I visited a friends house after school once and her mom asked if I liked green beans, she was serving them with dinner. I said, yes I loved them! Well, that was before I sat down to eat a side of soggy, grey-green canned beans. Yuk! Green beans to me were soft and tender and swimming in tomato, garlic and olive oil.
You’ll be surprised how simple these are to prepare and how melt in your mouth delicious they are. This recipe is based on 2 lbs of green beans and can easily be doubled or tripled with perfect results. Make sure to have a good piece of bread on hand to sop up the sauce. Get ready to wipe the dish clean!
This is a good recipe to use roasted tomatoes. If you’re using canned Muir Glen is my favorite brand as they’re organic and fire roasted, so full of great tomato flavor.
Remember to mince the onions and garlic as finely as you can. By the time the beans are done, they will have almost melted into the sauce.
It’s important not to rush the cooking time here. The longer and slower you simmer your beans, the more amazingly tender and delicious they’ll be. Patience really should be listed with the ingredients!
Serve these beans over skordalia (Greek garlic mashed potatoes) for an amazing, hearty, healthy dinner or in a crusty fresh bread bowl for a fun, delicious twist.
- 2 lbs green beans
- 5 cups water (or vegetable broth)
- 1 1/2 cup crushed tomatoes
- 1/2 cup olive oil
- 1/4 cup of garlic chopped fine
- 1/2 cup of onion chopped fine
- 2 tbsp tomato paste in 1/4 cup warm water
- 1 teaspoon salt/pepper
- 3 tablespoons fresh dill
- 1 tablespoon dried oregano
- 1/2 tsp cinnamon
- pinch of sugar (optional)
Wash and trim off ends of green beans.
Heat olive oil and gently cook onion and garlic to heavy bottomed saucepan. Add water or vegetable broth, tomatoes, 2 tbsp tomato paste in 1/4 cup warm water and spices, stir well and bring up to a simmer. Add green beans, stir and bring to low simmer.
Cover and cook for 50-60 minutes. Allow the beans to sit for 10-15 minutes after removing pan from the heat. Serve hot with a piece of crusty bread and enjoy!
This recipe serves 4 as a main dish and 6-8 as a side. Truth be told I almost always at least double this recipe as leftovers are amazing!
KefiFm is my favorite for current/classic Greek music – they play a fantastic mix, I think! KefiFm streams 24/7 out of my hometown, Boston and the app is a quick-click to download so you can cook with Kefi too 🙂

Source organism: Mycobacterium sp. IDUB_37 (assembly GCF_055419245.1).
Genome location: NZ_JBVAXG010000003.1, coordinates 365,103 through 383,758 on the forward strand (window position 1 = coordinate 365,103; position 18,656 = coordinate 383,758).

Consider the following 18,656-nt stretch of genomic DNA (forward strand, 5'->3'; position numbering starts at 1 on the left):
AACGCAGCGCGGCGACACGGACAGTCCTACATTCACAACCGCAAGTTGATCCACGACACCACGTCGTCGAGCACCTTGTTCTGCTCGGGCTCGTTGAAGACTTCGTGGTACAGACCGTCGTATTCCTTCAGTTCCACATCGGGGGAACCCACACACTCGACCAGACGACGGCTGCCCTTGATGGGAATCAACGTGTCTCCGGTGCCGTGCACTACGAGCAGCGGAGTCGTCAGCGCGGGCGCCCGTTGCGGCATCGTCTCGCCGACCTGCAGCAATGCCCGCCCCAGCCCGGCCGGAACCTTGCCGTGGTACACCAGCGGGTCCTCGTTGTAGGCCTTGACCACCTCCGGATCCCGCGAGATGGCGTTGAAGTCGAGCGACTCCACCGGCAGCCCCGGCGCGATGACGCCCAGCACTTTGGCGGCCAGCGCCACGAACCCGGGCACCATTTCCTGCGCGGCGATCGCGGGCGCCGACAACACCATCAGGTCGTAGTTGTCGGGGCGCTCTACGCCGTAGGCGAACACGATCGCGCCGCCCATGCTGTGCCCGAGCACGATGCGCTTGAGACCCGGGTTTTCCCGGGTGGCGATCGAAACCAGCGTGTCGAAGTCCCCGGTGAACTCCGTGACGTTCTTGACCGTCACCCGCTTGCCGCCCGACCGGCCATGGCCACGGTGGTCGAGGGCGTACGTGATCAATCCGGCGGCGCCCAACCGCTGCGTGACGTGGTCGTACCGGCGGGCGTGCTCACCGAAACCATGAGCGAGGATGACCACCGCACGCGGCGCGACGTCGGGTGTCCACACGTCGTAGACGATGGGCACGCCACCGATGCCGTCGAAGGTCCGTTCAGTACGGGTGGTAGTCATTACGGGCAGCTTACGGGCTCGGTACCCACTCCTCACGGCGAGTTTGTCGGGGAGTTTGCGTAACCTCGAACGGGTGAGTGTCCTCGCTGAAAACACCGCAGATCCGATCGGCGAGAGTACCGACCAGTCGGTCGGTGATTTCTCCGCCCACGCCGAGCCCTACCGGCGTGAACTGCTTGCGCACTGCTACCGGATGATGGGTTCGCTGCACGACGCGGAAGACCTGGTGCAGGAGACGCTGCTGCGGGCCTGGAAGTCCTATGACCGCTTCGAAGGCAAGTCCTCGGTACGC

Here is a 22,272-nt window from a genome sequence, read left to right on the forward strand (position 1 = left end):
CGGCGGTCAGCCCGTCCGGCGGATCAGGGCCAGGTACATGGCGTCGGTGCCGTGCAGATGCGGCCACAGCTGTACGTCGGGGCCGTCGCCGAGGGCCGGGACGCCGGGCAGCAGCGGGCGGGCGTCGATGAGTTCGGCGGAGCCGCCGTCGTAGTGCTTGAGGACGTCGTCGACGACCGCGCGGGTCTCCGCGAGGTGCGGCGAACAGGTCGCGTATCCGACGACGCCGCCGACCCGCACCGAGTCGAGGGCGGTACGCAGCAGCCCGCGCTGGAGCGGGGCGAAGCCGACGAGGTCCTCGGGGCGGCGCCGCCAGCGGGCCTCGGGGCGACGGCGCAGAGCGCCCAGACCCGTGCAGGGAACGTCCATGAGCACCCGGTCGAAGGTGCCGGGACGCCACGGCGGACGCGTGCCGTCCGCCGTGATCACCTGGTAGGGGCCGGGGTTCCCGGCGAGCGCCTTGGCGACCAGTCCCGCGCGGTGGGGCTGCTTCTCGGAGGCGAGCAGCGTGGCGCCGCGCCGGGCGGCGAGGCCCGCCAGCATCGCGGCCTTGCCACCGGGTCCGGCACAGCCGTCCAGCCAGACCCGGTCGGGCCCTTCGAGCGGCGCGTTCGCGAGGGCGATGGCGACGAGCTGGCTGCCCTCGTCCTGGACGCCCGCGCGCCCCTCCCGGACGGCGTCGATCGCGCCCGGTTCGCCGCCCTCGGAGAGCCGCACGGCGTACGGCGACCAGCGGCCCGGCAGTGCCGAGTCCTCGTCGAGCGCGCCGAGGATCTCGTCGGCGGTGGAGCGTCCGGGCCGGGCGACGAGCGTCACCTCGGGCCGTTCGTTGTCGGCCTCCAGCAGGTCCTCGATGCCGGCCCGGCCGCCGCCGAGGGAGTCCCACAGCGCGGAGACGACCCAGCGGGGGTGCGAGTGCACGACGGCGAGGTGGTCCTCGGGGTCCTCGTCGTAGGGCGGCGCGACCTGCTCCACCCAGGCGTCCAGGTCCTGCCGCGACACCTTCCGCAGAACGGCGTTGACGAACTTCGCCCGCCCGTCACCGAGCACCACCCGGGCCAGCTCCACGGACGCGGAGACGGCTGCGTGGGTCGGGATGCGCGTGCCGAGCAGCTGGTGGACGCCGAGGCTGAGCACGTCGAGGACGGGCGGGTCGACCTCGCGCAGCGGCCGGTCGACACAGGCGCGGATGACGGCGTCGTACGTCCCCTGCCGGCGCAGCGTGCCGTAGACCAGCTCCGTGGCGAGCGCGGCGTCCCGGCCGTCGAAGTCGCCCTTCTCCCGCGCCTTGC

And this is not a paid plug – I love them and know you will too!
Now that’s how I like my green beans to look, nice thick tomato…………………yummmmmm
Couldn’t agree more 🙂
made these last night. they were every bit as good as you describe. thanks so much for the recipe.
Thanks for this recipe – delish! I also use frozen beans (whole baby beans work best) if I can’t get fresh beans.
So glad you enjoyed!
Can you substitute something for the dill? Not a favorite flavor of mine. Rest looks great. Thanks!
Perhaps use just oregano and leave out the dill? I think that might work just fine, though I do love dill myself 🙂 Let me know how it turns out!
I use fresh flat parsley instead of dill.
I was taught to cook with a handful of finely chopped fresh parsley, S&P (and a little sugar depending on your tomatoes) – doesn’t need anything else! no dill, oregano or cinnamon. Add 2-3 chopped potatoes to the mix to round out a meal. And serve with feta and crusty bread to mop up the sauce!
I love dill in this dish but hubby can’t eat it. I sub parsley and mint, no cinnamon. Yum!!
My Mom never used dill and they are still amazing! Just leave it out 🙂
Efxaristo! This makes me happy to be a Greek Vegan! I just made it and I’m in love!
Gia, I’m so glad! And so glad you found us! Kiki 🙂
I see vegetable broth in the cooking instructions, but not listed as one of the ingredients. How much is needed for this recipe?
Georganne, thanks for letting me know! I added the option of vegetable broth to the ingredients above. Sometimes, if the green beans I’m using are less than stellar quality I’ll use vegetable broth instead of water to give them a bit of a boost. Most often though, water does the job deliciously! Thanks again, Kiki 🙂
My Mom always made these green beans growing up. She is Spartan
and Dad was Cretean! No dill in the beans just oregano!
Anthe, isn’t it amazing how different regions of Greece make the same dishes with different ingredients? I love especially how the islands closer to Turkey use cinnamon in this dish but people from my mom’s side of the family in Evia never do! I love it myself 🙂 Where in Sparta by the way? My grandmother Maria was from that area. Hoping to get to Crete for the first time this summer, can’t wait! Kiki 🙂
How about fresh mint instead of oregano and dill….
Lambros, what a great idea! I love mint in just about everything so I might add it TO the oregano and dill 🙂 If you try it with just mint, let me know what you think! Kiki 🙂
Got it – thanks! I’m making these tonight. 🙂
this is wonderful thank you for sharing
I am married to a Greek, and have learned many Greek dishes from my mother-in-law from Crete. I had forgotten my proportions for Fasolakia (this recipe) and used this recipe as a base. A couple of tips… 1) I have only seen this served with chopped potatos cooked into it – add 2-3 med chopped potatoes maybe 15 mins into cooking time so they don’t get too mushy. So no side dish necessary – just serve with a fresh baguette! (and some feta if you aren’t vegan)…. 2) I would add boiling water at the end of prep, and add enough to cover and a bit the beans (maybe 2 1/2 cups). You want this saucy not soupy….. 3) I have never tried it with dill, cinnamon & oregano – must be a regional thing! I have been taught to only add S&P, a spoon of sugar if not using fresh summer tomatoes, and a handful of chopped parsley – maybe 3 Tbs?. Also I would leave it at 3 garlic cloves. 4) Don’t be scared of the oil, it makes the dish!!